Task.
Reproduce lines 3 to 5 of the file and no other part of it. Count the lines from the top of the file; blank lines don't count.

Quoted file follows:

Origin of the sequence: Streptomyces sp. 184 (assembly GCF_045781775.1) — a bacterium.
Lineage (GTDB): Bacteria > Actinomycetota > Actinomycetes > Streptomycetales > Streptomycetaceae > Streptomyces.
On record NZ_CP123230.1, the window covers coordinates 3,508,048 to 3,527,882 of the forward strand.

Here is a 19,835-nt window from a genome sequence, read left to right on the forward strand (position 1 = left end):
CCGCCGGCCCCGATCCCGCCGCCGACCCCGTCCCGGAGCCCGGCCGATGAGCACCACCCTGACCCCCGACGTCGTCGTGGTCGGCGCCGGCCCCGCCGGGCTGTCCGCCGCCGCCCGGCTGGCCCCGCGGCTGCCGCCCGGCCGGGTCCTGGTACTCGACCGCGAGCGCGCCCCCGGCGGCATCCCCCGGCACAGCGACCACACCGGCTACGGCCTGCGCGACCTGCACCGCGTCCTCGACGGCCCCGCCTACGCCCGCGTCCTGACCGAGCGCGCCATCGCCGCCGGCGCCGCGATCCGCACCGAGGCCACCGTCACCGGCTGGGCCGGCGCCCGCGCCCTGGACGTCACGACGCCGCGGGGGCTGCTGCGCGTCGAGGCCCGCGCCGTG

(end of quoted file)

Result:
On record NZ_CP123230.1, the window covers coordinates 3,508,048 to 3,527,882 of the forward strand.

Here is a 19,835-nt window from a genome sequence, read left to right on the forward strand (position 1 = left end):
CCGCCGGCCCCGATCCCGCCGCCGACCCCGTCCCGGAGCCCGGCCGATGAGCACCACCCTGACCCCCGACGTCGTCGTGGTCGGCGCCGGCCCCGCCGGGCTGTCCGCCGCCGCCCGGCTGGCCCCGCGGCTGCCGCCCGGCCGGGTCCTGGTACTCGACCGCGAGCGCGCCCCCGGCGGCATCCCCCGGCACAGCGACCACACCGGCTACGGCCTGCGCGACCTGCACCGCGTCCTCGACGGCCCCGCCTACGCCCGCGTCCTGACCGAGCGCGCCATCGCCGCCGGCGCCGCGATCCGCACCGAGGCCACCGTCACCGGCTGGGCCGGCGCCCGCGCCCTGGACGTCACGACGCCGCGGGGGCTGCTGCGCGTCGAGGCCCGCGCCGTG